Azerbaijan's attitude toward Moscow has swung widely, shaped by the largely unfavorable course of the war over Karabakh and the resulting political turmoil. The first post-independence government of former Communist leader Ayaz Mutalibov sought Moscow's aid, but military setbacks led to a takeover by the nationalist Azerbaijan Popular Front in the summer of 1992.

Then nationalist President Abulfaz Elchibey adopted a strongly pro-Turkish stance, looking to the Azeris' ethnic brethren for aid and political support. He ousted all Russian troops from Azeri soil, moved to develop rich oil reserves with Western help, and withdrew from the commonwealth.

But the fortunes of war led to a military coup, aided, many say, by Moscow, and the eventual ascension to power this past summer of former Communist leader Heidar Aliyev. The one-time member of the Soviet Communist Party Politburo quickly moved to gain Moscow's goodwill, rejoining the commonwealth in September and allowing Moscow a piece of the Caspian oil project. But the Azeri leader has balked at allowing a full return of Russian troops, insisting Moscow first deliver a retreat by the Karabakh Armenians from captured Azeri territory. Nationalist resistance

Georgia elected fiery nationalist dissident Zviad Gamsakhurdia, who joined the three Baltic states in refusing to join the commonwealth. He pursued a tough policy as well toward the breakaway aspirations of the Ossetians and the Abkhaz, both of whom looked to Russia for help.

``A considerable part of the troops that fought against Georgia were composed of North Caucasians - Ossetians, Chechens, Kabardins, Adygeis, and Cossacks,'' says Fyodor Starcevic, a Bosnian Serb who serves as the United Nations representative in Georgia. ``Those people were promised land and property in Abkhazia once the Georgians were chased out.''

But Moscow also faced rebellions from its own Caucasian minorities - the Chechens have virtually seceded from the Russian Federation and separatist tendencies abound elsewhere in the mountains. ``The rational goal is to ensure the territorial integrity of Russia itself,'' comments Ghia Nodia, the head of the Caucasian Institute for Peace, Democracy and Development in Tbilisi. From this strategic point of view, ``Georgia is the rear of the North Caucasus,'' he says.

Indeed Moscow's actions - whether in the Karabakh war or in Georgia - are often incoherent and contradictory. Georgian leader Shevardnadze seeks to explain this as a conflict between ``democrats'' and ``reactionary forces,'' the latter term a blanket reference to everyone from the deposed Russian parliament to elements of the military.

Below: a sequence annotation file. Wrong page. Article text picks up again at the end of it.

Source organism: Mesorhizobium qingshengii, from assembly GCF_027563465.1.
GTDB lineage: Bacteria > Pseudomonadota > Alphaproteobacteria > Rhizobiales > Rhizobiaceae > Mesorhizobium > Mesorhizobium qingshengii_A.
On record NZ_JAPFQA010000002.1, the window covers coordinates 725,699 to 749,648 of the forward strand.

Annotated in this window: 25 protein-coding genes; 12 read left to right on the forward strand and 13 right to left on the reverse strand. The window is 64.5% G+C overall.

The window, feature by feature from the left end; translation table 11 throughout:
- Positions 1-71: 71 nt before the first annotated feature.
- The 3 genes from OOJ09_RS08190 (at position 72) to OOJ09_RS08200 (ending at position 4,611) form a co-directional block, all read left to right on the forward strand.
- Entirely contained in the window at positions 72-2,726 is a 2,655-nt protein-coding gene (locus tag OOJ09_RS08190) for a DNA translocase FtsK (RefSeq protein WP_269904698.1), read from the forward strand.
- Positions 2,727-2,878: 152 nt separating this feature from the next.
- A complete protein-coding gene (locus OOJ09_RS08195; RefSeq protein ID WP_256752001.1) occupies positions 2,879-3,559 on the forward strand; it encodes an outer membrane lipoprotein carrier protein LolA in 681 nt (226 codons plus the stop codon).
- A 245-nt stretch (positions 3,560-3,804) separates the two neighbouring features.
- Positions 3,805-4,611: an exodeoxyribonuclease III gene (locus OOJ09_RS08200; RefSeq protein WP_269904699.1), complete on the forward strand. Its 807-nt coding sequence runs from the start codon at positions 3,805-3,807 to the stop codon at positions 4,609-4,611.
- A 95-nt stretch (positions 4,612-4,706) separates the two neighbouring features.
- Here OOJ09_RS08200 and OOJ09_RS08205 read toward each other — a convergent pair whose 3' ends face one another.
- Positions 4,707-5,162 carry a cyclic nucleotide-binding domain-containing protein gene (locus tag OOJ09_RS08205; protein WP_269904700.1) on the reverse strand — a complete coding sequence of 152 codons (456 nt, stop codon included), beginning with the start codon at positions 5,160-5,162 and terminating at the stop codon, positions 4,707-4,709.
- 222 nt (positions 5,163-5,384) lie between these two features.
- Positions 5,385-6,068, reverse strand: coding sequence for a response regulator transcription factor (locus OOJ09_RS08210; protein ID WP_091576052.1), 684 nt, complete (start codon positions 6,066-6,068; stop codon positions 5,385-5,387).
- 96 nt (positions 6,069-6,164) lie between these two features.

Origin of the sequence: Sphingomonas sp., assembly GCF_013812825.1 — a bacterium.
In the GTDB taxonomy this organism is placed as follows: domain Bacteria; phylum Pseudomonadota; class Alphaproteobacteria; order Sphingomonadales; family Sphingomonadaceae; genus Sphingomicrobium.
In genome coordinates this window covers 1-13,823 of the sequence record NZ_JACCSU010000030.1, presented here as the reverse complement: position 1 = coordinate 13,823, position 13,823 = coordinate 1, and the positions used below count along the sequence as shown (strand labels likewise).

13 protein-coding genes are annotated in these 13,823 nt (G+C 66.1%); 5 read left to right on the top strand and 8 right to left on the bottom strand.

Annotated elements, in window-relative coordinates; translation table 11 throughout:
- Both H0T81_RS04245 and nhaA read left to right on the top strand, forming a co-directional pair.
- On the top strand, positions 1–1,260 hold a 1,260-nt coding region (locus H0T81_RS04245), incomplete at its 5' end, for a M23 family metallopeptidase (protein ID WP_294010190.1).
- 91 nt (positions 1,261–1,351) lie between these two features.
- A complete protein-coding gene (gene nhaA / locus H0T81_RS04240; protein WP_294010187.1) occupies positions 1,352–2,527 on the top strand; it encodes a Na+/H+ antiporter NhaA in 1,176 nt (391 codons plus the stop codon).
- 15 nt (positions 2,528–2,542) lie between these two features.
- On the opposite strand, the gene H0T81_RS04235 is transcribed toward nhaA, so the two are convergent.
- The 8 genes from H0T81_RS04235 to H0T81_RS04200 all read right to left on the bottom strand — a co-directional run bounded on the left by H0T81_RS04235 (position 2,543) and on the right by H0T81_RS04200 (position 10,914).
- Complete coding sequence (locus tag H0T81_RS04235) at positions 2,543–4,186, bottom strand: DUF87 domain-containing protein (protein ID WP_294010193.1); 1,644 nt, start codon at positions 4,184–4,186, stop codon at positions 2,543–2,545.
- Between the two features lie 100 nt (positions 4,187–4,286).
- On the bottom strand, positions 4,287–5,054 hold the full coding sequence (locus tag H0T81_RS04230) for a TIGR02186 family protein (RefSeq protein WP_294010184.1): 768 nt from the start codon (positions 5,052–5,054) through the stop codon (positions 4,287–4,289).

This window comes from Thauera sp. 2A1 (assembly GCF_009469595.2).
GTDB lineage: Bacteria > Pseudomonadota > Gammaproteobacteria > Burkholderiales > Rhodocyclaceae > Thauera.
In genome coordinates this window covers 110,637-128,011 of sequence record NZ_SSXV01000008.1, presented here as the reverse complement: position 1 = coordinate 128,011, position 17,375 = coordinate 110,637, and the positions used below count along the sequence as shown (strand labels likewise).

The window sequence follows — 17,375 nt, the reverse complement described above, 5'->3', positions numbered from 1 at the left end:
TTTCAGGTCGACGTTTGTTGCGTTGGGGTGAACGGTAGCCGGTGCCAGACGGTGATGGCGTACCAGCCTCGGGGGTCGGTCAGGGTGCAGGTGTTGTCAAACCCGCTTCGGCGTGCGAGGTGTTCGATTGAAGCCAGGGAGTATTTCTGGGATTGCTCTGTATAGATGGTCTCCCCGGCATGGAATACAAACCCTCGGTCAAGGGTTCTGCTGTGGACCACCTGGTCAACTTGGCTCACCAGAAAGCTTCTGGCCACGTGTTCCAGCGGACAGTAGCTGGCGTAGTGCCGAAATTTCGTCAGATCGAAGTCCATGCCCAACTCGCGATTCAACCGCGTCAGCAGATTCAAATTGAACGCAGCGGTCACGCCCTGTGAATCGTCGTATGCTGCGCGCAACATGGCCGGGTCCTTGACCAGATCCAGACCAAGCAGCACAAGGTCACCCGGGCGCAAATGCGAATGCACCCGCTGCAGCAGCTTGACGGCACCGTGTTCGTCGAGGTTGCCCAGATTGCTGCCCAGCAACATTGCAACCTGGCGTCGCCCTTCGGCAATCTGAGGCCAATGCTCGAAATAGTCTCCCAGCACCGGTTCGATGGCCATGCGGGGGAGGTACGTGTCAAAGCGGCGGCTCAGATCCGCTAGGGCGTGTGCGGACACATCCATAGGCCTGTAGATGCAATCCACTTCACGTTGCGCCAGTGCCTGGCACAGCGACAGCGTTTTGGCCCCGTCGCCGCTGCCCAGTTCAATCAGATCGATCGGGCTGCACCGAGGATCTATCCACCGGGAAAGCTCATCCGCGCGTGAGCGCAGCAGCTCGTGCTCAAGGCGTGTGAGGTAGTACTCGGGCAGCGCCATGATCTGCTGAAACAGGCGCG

``If Russia tries to reconstruct the empire, it will be destroyed,'' Shevardnadze told this reporter in Tbilisi. ``That is why the fate of Georgia is associated with Russian democracy.... Democratic Russia is not a threat to Georgia.''

The military is often the chosen culprit on which to blame Russian imperial impulses. ``There are feelings of humiliation among the Russian military who were kicked out of many countries and regions,'' Mr. Nodia says. ``They need some satisfaction of some place where the Russian military presence is extended.''

But even those who share this schematic view of division in Russian ranks agree things are not quite so neat. ``Some of the lines are blurred,'' foreign policy advisor Charkviani says. ``You cannot see where one Russia ends and the other Russia begins.''

Nodar Notadze, the leader of the Georgian Popular Front, offers a darker picture of the Russian mind. Whatever the opinion of any individual Russian leader, ``the average Russian thinks and feels imperially and he is sure to go on thinking this for decades,'' he says. ``The only way for the world to solve the acute problem of luring Russia to a democratic way is to bar all roads to restoring Russia's empire.''

But the view shared by both the Georgian and Armenian leaders, men who have long experience of interaction with the highest levels of Soviet and Russian leaders, is more nuanced and optimistic.

For Shevardnadze, the key to changing Russia is to foster the nation's desire for prosperity, a condition antithetical to once again taking on the burdens of empire. ``When the economy of Russia transfers completely into a free market economy, I think that will change the point of view and perspective of people a lot,'' he says.

Ter-Petrosyan also sees Russia struggling with the tension between its desire to spread its political influence and its economic future. ``Of course, there are serious forces in Russia that would like to restore the empire and the Soviet Union,'' he says. ``But as concerns official forces of Russia, they haven't made up their mind. They haven't determined their strategic interests.... Russia is trying to make a choice between both political and economic interests, achieving prosperity.''

For now, Russia seeks only to prevent others from invading its sphere of influence, waiting for better days to decide its ultimate policy.

``Russia is in a period of transition,'' says Ter-Petrosyan. ``If it can't strengthen its position, it feels it should at least not lose those positions and give them away to others.... Today Russia would like to keep its presence in its previous domain, waiting for better days for itself.''